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There are many different ways in which a product may be defective, and there are several legal theories under which one may bring a lawsuit against the maker of a defective product.
Design Defect – One must show that the product was not properly designed and that it was placed on the market despite the risks and dangers it carried. You may also have to show that there was a feasible alternative design the manufacturer could have used that would have made the product safer.
Manufacturing Defect – This means the product is defective because it was not manufactured as designed. Showing how other samples of the product performed correctly compared to the unit which caused your injuries is one way to show the product was defective.
Failure to Warn – Manufacturers have a duty to warn against dangers that could occur from foreseeable uses of the product that the maker either knew about or should have known about. This can include a foreseeable use that is not what the product was originally made for, such as an off-label use of a drug or using a screwdriver and hammer together as a chisel. Warnings must be easy to see and understand and adequately warn of dangers.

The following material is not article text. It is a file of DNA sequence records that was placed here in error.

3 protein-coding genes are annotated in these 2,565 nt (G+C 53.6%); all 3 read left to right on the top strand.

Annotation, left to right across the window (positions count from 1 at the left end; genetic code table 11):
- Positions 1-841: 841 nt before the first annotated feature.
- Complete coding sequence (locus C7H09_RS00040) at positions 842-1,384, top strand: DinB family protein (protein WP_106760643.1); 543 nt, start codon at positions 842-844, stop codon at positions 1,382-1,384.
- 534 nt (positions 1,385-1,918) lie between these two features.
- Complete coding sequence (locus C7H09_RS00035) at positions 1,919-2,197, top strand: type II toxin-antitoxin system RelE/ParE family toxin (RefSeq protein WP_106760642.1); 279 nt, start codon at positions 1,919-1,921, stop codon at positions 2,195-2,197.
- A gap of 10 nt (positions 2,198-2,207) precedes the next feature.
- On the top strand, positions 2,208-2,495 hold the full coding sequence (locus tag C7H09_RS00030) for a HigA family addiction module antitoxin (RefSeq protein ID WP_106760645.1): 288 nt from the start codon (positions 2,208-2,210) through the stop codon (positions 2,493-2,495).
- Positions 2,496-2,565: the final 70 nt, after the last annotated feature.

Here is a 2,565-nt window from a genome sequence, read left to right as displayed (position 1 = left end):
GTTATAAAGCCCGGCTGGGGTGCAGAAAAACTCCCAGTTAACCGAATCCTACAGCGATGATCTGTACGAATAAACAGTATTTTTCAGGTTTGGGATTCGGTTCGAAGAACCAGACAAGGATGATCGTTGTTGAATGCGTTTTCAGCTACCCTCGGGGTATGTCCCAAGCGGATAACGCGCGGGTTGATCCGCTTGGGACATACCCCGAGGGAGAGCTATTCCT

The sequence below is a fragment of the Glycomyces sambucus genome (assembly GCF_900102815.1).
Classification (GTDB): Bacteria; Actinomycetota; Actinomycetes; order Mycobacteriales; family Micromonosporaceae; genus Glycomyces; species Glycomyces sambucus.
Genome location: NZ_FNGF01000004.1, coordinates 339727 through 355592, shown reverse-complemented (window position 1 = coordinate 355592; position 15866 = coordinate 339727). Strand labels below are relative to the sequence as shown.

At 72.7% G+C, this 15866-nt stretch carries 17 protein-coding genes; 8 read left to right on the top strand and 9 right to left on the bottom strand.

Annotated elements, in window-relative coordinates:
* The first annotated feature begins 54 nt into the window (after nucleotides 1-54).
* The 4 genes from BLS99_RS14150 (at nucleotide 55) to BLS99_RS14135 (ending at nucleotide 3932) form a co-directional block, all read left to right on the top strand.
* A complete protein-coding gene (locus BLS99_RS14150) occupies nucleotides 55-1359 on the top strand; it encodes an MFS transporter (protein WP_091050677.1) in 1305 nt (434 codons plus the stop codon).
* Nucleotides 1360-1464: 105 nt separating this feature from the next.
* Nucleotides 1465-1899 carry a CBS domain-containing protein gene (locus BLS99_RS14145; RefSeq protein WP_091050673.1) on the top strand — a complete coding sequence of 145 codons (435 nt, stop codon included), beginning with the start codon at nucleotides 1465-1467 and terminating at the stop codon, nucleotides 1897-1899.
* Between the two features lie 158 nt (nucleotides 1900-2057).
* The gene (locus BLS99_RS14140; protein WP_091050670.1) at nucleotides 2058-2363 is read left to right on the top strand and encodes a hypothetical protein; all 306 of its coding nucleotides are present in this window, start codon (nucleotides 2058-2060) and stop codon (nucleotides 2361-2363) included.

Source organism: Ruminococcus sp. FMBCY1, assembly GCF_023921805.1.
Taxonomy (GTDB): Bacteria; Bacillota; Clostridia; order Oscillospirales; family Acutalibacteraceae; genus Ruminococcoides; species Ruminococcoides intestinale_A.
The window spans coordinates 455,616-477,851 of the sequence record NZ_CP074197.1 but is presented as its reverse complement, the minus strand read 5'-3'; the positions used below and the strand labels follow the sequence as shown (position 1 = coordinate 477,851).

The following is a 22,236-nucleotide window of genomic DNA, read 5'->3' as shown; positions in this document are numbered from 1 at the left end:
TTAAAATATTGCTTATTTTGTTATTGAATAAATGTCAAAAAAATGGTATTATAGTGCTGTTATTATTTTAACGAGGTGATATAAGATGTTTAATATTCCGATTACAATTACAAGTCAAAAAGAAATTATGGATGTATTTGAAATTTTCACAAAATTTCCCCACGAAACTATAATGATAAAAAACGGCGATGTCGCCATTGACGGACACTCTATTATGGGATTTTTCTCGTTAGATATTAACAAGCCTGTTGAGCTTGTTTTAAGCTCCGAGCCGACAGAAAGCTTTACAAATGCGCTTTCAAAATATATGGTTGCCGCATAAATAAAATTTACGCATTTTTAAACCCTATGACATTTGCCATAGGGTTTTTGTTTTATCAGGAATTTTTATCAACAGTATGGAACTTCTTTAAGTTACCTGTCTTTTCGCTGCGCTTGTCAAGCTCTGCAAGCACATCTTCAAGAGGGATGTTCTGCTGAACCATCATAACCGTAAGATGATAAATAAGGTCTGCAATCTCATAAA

Breach of Express Warranty – Any affirmation of fact or promise which forms part of the basis of the bargain creates an express warranty that the product will perform according to the promises made. This may be a written warranty or oral promises made by the salesperson, if those promises are relied on by the consumer in making the purchase.
Breach of Implied Warranty – Every product sold comes with an implied warranty that it is of merchantable quality and reasonably fit for its intended purpose.
Strict Products Liability – Some products or activities are considered ultrahazardous or inherently dangerous, and their users can be held strictly liable for any damages caused by the product or activity, regardless of the level of care they exercised. Examples of activities carrying strict liability may include using dynamite in construction, mining, or other blasting operations; storing or transporting explosives or gasoline; and fumigating apartment buildings.
Our office handles personal injury and wrongful death cases arising out of all types of product liability theories, including defective products such as consumer goods and construction equipment, automobiles and their component parts, drugs and medical devices. If you have been injured by a product defect, contact Leandros A. Vrionedes, P.C. in New York City for a free consultation.